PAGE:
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New Rules to Help Consumers

Some new and exciting rules to aid consumers were proposed by the Federal Communications Commissions this week. I have written about the CFPB, the Consumer Financial Protection Bureau a number of times in this blog before, they deal with consumer protection issues and consumer credit. The FCC regulates radios and television but they also regulate the phone system, which is why it is relevant to our practice. The FCC has proposed new rules relating to the Telephonic Communication Practices Act (TCPA), a law which forbids debt collectors and others using automatic dialing devices when calling the cell phones of consumers. The highlights of the new rules and clarifications which the FCC proposed are as follows:

  1. Definition of auto dialer. One issue which has been fought over a lot in Courts throughout the state is what exactly counts as an “auto-dialer”. The FCC removed ambiguity from the definition which will make it a lot harder for companies harassing consumers to claim that the computer device that they used to automatically call cell phones was not “truly” an auto-dialer.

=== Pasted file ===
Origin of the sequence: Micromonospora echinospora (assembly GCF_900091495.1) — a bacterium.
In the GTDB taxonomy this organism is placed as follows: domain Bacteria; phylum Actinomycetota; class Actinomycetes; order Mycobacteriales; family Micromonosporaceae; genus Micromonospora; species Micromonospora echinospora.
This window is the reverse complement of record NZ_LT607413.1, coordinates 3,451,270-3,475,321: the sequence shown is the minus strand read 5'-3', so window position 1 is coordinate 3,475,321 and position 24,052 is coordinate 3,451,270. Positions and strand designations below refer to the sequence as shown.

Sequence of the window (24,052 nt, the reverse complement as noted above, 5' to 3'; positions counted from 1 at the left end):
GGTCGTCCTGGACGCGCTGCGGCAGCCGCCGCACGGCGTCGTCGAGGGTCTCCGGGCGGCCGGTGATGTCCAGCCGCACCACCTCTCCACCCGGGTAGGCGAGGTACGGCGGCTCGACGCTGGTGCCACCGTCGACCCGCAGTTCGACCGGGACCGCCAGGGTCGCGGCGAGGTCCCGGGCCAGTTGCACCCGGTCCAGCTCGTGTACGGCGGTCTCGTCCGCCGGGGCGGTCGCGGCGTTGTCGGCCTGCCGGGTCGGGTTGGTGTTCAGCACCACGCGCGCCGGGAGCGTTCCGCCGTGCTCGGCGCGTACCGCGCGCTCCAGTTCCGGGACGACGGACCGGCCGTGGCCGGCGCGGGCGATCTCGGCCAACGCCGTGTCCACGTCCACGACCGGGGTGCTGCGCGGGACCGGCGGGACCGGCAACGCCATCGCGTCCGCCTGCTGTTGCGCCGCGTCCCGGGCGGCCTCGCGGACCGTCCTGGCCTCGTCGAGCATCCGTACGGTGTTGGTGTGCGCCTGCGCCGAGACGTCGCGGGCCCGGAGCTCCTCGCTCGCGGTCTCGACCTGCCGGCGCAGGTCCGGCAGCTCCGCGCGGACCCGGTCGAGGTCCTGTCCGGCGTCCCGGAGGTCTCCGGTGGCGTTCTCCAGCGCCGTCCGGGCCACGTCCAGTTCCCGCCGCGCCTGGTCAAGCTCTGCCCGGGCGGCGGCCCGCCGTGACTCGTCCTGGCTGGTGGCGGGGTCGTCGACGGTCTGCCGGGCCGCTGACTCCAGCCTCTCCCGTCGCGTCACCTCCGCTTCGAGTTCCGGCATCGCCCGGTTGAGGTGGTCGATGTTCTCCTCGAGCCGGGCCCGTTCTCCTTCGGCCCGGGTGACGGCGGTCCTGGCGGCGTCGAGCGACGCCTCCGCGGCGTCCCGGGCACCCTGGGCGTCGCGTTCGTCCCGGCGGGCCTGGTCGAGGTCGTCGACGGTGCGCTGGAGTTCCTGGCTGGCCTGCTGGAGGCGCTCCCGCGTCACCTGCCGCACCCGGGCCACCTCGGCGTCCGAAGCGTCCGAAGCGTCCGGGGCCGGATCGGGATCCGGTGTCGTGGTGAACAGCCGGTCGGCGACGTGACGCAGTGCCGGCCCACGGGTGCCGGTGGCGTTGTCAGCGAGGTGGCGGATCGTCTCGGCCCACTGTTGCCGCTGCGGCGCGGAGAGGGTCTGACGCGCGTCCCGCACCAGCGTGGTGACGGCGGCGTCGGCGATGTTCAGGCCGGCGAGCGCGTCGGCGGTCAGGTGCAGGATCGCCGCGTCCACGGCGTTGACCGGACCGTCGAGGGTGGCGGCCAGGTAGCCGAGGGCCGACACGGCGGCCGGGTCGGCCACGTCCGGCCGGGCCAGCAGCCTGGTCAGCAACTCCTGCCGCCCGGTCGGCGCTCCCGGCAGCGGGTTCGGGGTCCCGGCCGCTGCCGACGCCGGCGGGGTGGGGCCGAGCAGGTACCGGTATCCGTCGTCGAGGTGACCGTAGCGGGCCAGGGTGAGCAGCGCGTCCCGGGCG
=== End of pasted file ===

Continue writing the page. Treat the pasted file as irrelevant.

1. Clarification on revocation. The FCC made clear that even if someone had previously given consent to receive auto-dialed call, they can revoke that consent “in any reasonable way at any time” and that it does not need to be in writing.
  1. No third party consent. This is possibly one of the most important changes. It is no longer legal for companies to claim that a consumer consented to phone calls because they consented to receive calls from a third party.
  1. Text messages count just like phone calls. The FCC ruled that text messages can be violations of the TCPA.

This document has been provided for informational purposes only and is not intended and should not be construed to constitute legal advice. Please consult your attorney in connection with any legal issues related to the matters discussed in this article as the applicability of state, local and federal laws may vary.